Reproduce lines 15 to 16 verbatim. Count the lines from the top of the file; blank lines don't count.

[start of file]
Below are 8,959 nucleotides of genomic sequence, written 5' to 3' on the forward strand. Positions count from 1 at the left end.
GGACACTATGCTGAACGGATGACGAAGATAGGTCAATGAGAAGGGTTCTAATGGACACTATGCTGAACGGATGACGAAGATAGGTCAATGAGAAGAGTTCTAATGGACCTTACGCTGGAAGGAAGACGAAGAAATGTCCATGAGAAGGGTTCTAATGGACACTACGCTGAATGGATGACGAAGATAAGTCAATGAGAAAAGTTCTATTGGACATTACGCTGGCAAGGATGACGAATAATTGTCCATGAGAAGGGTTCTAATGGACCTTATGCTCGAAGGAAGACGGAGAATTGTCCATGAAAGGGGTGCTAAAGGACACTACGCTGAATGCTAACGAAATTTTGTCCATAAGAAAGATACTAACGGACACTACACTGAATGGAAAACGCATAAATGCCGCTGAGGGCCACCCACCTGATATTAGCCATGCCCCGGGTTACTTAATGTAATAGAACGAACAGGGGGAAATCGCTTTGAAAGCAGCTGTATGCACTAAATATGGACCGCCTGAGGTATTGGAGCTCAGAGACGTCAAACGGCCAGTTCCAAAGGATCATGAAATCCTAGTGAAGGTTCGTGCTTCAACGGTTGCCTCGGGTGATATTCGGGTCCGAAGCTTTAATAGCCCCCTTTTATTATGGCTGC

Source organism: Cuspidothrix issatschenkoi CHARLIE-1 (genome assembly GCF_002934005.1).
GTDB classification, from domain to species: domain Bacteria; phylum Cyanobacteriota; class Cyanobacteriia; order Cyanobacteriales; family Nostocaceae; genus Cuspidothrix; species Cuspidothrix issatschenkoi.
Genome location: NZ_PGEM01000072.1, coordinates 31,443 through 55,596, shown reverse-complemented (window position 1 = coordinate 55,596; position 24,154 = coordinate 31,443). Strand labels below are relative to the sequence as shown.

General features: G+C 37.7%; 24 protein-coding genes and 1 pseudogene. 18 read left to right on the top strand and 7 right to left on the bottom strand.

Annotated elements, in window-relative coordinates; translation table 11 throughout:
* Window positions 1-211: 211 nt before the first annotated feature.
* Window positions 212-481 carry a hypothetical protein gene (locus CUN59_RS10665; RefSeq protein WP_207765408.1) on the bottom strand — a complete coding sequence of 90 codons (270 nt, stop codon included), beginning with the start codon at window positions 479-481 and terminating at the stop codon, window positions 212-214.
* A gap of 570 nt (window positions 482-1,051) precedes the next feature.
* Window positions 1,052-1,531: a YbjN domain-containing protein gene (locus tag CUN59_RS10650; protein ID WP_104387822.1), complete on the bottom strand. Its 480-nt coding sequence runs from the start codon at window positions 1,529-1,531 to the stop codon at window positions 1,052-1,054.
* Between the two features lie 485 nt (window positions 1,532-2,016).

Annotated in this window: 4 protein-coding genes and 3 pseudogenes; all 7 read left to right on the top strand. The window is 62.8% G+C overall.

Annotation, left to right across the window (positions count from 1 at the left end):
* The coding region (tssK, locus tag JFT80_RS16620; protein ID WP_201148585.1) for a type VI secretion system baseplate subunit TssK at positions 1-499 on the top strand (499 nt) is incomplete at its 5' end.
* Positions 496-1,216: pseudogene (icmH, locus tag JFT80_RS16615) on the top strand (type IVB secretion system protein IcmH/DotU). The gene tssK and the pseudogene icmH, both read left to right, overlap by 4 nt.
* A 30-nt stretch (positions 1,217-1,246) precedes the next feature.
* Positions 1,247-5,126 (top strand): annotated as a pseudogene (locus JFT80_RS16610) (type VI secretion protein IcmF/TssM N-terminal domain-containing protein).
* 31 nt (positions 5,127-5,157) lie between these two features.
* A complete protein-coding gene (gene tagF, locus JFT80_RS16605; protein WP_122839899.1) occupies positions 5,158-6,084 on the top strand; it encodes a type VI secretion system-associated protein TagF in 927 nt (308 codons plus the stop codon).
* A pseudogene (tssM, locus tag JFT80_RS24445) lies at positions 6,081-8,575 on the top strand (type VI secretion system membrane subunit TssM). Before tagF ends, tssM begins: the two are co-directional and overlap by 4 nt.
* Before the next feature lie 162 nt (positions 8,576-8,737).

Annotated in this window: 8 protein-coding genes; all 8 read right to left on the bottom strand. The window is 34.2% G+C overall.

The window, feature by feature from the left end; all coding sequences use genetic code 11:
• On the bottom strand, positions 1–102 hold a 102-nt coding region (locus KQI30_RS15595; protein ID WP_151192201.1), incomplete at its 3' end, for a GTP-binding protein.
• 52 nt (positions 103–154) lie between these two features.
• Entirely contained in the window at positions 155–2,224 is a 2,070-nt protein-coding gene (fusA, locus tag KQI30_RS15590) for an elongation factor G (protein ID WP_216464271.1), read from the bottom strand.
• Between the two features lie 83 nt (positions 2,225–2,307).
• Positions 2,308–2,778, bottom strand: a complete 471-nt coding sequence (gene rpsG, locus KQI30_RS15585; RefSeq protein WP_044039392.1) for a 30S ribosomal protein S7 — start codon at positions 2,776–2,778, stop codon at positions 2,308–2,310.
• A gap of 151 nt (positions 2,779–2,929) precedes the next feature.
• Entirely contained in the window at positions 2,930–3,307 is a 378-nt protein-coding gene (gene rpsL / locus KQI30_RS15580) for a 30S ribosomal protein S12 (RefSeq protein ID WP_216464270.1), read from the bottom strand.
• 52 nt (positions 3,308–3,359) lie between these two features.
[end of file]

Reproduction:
* The coding region (tssK, locus tag JFT80_RS16620; protein ID WP_201148585.1) for a type VI secretion system baseplate subunit TssK at positions 1-499 on the top strand (499 nt) is incomplete at its 5' end.
* Positions 496-1,216: pseudogene (icmH, locus tag JFT80_RS16615) on the top strand (type IVB secretion system protein IcmH/DotU). The gene tssK and the pseudogene icmH, both read left to right, overlap by 4 nt.